The key is to be able to keep the best ones local. Eric Paley, managing partner at Founder Collective, told me that they had implemented a city-wide program in Boston to help local university students get internships at local tech startups. The theory being that if a startup knew some awesome local tech startups they were more likely to join after college than assuming they had to trek to Palo Alto / Mountain View to try and work at Facebook or Google.
I thought it was an amazing idea. So much so that when a friend of my family was looking for an internship at a local Boston company I contacted my friend Jeff Bussgang at Flybridge who hooked him up with interviews and he stayed in Boston rather than working in financial services in NYC for the summer. There’s a much higher probability this kid will stay in Boston now.
And then obviously you want to help recruit professors to be company advisors or advisors to local investment groups. They become the best source for spotting great talent before others do.
5. Motivated “Champions” – You need brand ambassadors for your city. You need the people who “spread the word” and who arm-twist others to visit. You need the people who make sure that when great people come their visit is impeccable.
6. Local Press / Websites / Organizational Tools – New York has an amazing startup scene and the energy and momentum is palpable. It also has a built-in advantage in telling the world how awesome it’s doing – it’s the center of the media world. And so you have great local tech press like Business Insider who covers the industry very well. It’s not that BI reports on NYC, but when your journalists know lots of people and tend to see more NYC people than others they’re naturally going to have their ears bent on this “company that they invested in that is crushing it!” that is right around the corner. Seattle has GeekWire, LA has SoCalTech and so on. Local press matters.
7. Alumni Outreach – I always tell communities to find out who their famous city alumni are and seek them out. Why? Well if you’re in Detroit you’re 100x more likely to get somebody who grew up in Flint coming by twice per year for ordinary reasons unrelated to work. And so it’s much easier to catch them on the bookends of these trips to spend time in your community. And aside from the obvious pride of getting involved with your home town, you obviously know a lot more about the local strengths of human resources that places like San Francisco, NY or LA might be quicker to dismiss.
8. Wins – At the end of the day, no amount of “planning” can build a community that is seen as a success – it can just be a contributor. You will not arrive until you’re seen as having local success stories. I know that there’s a lot of Groupon bashing still in the press, but you can’t deny the kick start it’s had on the local Chicago tech community. Or the huge dividends that Santa Barbara got from building GoToMeeting that sold for a nice price to Citrix. That plus CallWave spawned companies such as RightScale, AppFolio and RingRevenue – all large, venture-backed companies now. Nothing speaks as loudly as wins.
9. Recycled Capital – Fred Wilson once wrote about “recycled capital” and it’s a powerful concept. From the local wins you get pools of money from tech entrepreneurs and investors eager to reinvest it back into the community – the most likely source of a return on their capital. In Los Angeles the wins of Overture, Applied Semantics, Myspace, LowerMyBills, PriceGrabber, LegalZoom and the like have produced a large number of angels who are helping the next generation of LA entrepreneurs get started and succeed. And they have a vested interest in this success. It’s why LA is such a larger, more vibrant startup community now than it was 10 years ago. Recycled Capital has played a very important role.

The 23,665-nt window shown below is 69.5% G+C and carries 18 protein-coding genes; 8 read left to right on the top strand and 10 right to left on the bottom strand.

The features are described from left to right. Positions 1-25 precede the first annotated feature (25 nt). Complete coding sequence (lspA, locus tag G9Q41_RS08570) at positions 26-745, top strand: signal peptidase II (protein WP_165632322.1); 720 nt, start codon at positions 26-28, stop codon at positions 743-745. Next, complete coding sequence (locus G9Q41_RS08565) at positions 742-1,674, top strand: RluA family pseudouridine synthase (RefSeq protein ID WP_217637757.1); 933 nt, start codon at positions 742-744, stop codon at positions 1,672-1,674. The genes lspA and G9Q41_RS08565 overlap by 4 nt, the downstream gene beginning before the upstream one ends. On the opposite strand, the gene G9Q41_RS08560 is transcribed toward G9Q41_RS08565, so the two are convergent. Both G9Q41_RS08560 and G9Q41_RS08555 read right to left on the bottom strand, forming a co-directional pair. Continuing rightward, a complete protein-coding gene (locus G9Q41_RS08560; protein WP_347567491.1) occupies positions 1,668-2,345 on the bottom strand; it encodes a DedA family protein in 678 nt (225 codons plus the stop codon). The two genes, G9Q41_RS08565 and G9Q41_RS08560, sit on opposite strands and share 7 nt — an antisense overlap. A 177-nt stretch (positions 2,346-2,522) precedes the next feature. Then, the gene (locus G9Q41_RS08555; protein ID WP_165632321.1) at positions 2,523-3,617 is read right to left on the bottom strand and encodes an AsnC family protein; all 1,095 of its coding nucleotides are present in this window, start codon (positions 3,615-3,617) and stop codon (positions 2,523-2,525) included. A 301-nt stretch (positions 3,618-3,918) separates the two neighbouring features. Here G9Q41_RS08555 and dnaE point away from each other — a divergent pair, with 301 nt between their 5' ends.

10. Second-Time Entrepreneurs – The other byproduct of “wins” is you have second-time entrepreneurs who want to be founders of their next company. For every Overture or Myspace in LA you had the next tier of management who made a little bit of money and are now looking to build something massive. And they have much more experience to do it. Combine recycled capital with second-time entrepreneurs with local venture capital and you have the ignition to spark something big as we’re seeing in Los Angeles. Machinima. Zefr. Maker Studios. ZestCash. GaiKai. Savings.com. Factual. TextPlus. Burstly. BeachMint. NastyGal. There is much magic going on in this town with both pure tech as well as media tech.
11. Ability To Attract a Pool of Engineers – We know that SF is Mecca for software engineers. But we also know that it’s incredibly expensive to live there, hard to get on the property ladder, harder to stand out, etc. These problems obviously exist in any major city.
What can you do to attract high-quality engineers who want something more? What innovative programs can you put in place to get them there in the first place? TechStars was a great method. What about if you could pool enough money together from local tech companies to provide free or cheap housing for engineers for their first year in town? Would more come? What about if you went even more ambitious and build an entire infrastructure like Tony Hsieh is doing in Las Vegas. That is awe inspiring.
And for the bonus round … to become a truly sustainable community you need:
12. Tent-pole Local Tech Companies – Seattle has them – Amazon & Microsoft. San Diego has Qualcomm. Austin has Dell. San Antonio has RackSpace. A local tech winner really creates a generational technology opportunity in the way nothing else can. It creates a feeder system of local businesses that get their first biz dev deals or sales contracts. It creates recycled capital + 2nd-time entrepreneurs … on steroids. When I look at the one thing I’m still waiting to see in Los Angeles – it’s the tent-pole company that lifts up all else. That IPOs and then continues rising. That has a B on the front. I’m willing to bet it’s coming in the next decade. I can feel it. Until then … we’ll keep plugging away.
Oh, and buy Brad’s book. You won’t be sorry you did.
[Image via The City of Boulder, Colorado.]